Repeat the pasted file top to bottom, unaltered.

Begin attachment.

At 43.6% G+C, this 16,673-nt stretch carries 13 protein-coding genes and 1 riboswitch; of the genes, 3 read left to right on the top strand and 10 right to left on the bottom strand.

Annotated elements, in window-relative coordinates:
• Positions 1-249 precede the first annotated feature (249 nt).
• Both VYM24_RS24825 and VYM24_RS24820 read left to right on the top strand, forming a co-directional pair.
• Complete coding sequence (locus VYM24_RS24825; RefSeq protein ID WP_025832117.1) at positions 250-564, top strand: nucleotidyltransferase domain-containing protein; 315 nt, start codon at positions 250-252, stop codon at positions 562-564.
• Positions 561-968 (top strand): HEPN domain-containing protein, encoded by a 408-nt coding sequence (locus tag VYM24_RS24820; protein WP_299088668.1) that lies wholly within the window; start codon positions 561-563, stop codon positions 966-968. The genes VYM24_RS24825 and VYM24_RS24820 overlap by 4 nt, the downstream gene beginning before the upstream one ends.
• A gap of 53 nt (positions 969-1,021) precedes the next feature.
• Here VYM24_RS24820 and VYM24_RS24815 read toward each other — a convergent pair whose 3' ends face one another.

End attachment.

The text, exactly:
At 43.6% G+C, this 16,673-nt stretch carries 13 protein-coding genes and 1 riboswitch; of the genes, 3 read left to right on the top strand and 10 right to left on the bottom strand.

Annotated elements, in window-relative coordinates:
• Positions 1-249 precede the first annotated feature (249 nt).
• Both VYM24_RS24825 and VYM24_RS24820 read left to right on the top strand, forming a co-directional pair.
• Complete coding sequence (locus VYM24_RS24825; RefSeq protein ID WP_025832117.1) at positions 250-564, top strand: nucleotidyltransferase domain-containing protein; 315 nt, start codon at positions 250-252, stop codon at positions 562-564.
• Positions 561-968 (top strand): HEPN domain-containing protein, encoded by a 408-nt coding sequence (locus tag VYM24_RS24820; protein WP_299088668.1) that lies wholly within the window; start codon positions 561-563, stop codon positions 966-968. The genes VYM24_RS24825 and VYM24_RS24820 overlap by 4 nt, the downstream gene beginning before the upstream one ends.
• A gap of 53 nt (positions 969-1,021) precedes the next feature.
• Here VYM24_RS24820 and VYM24_RS24815 read toward each other — a convergent pair whose 3' ends face one another.